|Rick Davis and Virginia Olivieri|
Photo by Heather and Dana Butcher
Click here for more information on this production that runs through June 4th.
"..there’s something refreshing about seeing a basic, no-frills production of William Shakespeare’s tragedy, Macbeth as currently performed at Scottsdale Desert Stages Theatre... like experiencing a faint echo of what audiences may have witnessed at London’s Globe ...With just a few recorded sound effects, such as thunder, a distant clanging bell, a trumpet fanfare, and some background nature sounds, you could close your eyes and simply listen, losing nothing in the narrative, though by doing so, in this case, you’d be missing the sight of four extremely good, expressive performances. Desert Stages’ Actor’s Cafe... creates an atmosphere of intimacy not always afforded audiences in regular theatres; no matter where you sit, everyone in the house has a close-up view of the actors. ...Special mention, though, to J. Kevin Tallent for conveying Shakespeare’s intended brief moment of levity with Porter, the keeper of the keys to Macbeth’s home, speaking as though he’s the gatekeeper to hell – which, in fact, he is – and the actor’s ability to recreate a different performance as Lady Macbeth’s concerned doctor. The three weird sisters, the witches, are also effective... Megan Holcomb, Autumn Alton and Diana Meyer, nicely convey a sense of glee with their evil...Jason Barth and Bryan N. Stewart as Banquo and Macduff respectively posses natural qualities in their delivery that makes their performances both convincing and likable, plus Virginia Olivieri’s Lady Macbeth captures her character’s lustful ambition without ever overstepping into histrionics. With the gritting of teeth and the look of fire behind her eyes, her character’s single-minded, power hungry determination is effectively funneled in the same way that her callous nature is exposed....Guilt emerges and causes madness, illustrated in the sleepwalking scene where the blood that was washed away with water in the first half is now a permanent, symbolic stain that can’t be removed in the second. Olivieri convinces when expressing the determination as well as the guilt-induced madness.But this is Rick Davis’ play. As Macbeth, Davis conveys the Scottish nobleman’s initial friendly nature, then his puzzled, introspective reasoning, his developing and dangerous self-absorbed manner, and finally his complete embracement of his spiraling descent into an unyielding, murderous lust, from which he can never return. It’s a significant performance on any level, but seen in such an intimate setting as Actor’s Cafe, there’s never a chance to escape the spell Davis casts....It’s a spellbound audience who, in an otherwise bare-bones production, can’t turn away." -David Appleford, Valley Screen and Stage (click here to read the complete review)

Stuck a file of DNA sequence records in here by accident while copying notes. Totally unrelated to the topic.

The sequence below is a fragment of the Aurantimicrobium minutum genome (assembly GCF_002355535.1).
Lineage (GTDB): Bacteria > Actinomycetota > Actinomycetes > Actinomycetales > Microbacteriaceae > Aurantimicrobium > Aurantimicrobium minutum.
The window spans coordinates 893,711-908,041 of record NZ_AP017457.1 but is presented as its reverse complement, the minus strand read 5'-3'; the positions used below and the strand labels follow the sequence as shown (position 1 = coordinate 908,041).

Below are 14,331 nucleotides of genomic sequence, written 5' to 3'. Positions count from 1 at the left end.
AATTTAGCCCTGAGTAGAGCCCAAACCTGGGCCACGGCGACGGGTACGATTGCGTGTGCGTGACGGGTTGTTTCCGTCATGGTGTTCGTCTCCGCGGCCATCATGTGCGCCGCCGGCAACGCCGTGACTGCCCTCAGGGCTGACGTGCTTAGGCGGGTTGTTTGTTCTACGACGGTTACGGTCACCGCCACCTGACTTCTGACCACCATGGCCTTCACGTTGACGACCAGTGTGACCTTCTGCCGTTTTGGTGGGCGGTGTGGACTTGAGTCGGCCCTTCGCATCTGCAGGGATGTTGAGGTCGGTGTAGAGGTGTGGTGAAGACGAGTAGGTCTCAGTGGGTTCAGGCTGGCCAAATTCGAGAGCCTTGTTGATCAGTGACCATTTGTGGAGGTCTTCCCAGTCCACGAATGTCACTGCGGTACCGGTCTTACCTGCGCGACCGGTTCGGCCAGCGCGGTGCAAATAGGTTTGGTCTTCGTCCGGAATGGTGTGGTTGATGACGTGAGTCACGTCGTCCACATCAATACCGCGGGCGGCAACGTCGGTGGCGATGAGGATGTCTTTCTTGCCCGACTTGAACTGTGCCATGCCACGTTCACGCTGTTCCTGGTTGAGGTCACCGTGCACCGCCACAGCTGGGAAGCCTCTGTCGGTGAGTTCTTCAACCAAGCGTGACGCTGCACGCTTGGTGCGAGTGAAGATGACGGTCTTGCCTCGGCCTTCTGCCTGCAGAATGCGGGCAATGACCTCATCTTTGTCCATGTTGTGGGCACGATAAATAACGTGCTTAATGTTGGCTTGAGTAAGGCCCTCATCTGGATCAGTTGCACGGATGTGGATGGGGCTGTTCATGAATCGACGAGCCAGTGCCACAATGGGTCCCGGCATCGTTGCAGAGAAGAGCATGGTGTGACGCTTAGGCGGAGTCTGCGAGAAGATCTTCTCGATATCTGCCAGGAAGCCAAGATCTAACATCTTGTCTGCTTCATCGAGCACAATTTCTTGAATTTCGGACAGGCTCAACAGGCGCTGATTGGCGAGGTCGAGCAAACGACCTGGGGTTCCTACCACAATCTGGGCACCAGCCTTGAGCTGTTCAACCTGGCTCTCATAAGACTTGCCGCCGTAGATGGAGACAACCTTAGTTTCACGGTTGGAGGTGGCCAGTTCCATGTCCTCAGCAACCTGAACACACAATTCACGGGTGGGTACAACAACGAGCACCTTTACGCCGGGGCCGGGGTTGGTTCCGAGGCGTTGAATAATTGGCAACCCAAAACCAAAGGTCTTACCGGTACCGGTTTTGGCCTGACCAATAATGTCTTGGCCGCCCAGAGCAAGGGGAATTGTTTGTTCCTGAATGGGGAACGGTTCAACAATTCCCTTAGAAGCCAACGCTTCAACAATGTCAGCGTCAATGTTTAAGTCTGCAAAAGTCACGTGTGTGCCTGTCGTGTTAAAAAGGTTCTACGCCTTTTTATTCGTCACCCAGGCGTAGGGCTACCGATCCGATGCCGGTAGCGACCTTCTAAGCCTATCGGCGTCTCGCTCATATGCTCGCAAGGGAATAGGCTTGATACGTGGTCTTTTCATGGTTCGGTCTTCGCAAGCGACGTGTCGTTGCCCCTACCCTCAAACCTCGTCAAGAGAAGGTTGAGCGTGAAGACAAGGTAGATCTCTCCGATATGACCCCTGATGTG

".William Shakespeare's Macbeth is receiving a daring, bare bones production from Scottsdale Desert Stages Theatre that features lead performances filled with fire and forceful passion. ...even more forceful in the small DST space. Rick Davis and Virginia Olivieri are delivering some of the best work I've ever seen them do as the murderous duo....the entire cast is completely invested in the plot, their characters, and most importantly their dialogue. While there may be a few, slight hiccups with the line delivery of a couple of ensemble members, no one is simply reciting words without understanding what they mean....Rick Davis and Virginia Olivieri deliver searing and soaring portrayals of this deadly twosome. Davis is simply sensational as Macbeth in a performance of subtlety and depth. ... Olivieri projects a nice stoic counterbalance to Davis' more expressive performance. ...She and Davis work well together, expertly feeding off of each other as they show the couple's constantly shifting power struggle. ...But the control of the power shifts once the killing starts and the impact of the deaths chips away at Lady Macbeth's exterior. This culminates in a stunning sleepwalking scene where Olivieri's overcome nature, obsessive gestures, and darting eyes form a heartbreaking picture of this woman who feverishly tries to wash her hands clean of the blood of the people they've killed...Jason Barth... is eerily unnerving as Banquo's ghost. Bryan N. Stewart is full of power and determination as Macduff...and J. Kevin Tallent portrays several small parts with a chameleon-like grace...The sheer beauty and power of Macbeth is in how Shakespeare's words show how ambition and deceit ultimately consume two individuals. DST's production may be sleek but it is extremely effective and incredibly powerful with especially riveting performances. " -Gil Benbrook, Talkin' Broadway (click here to read the complete review)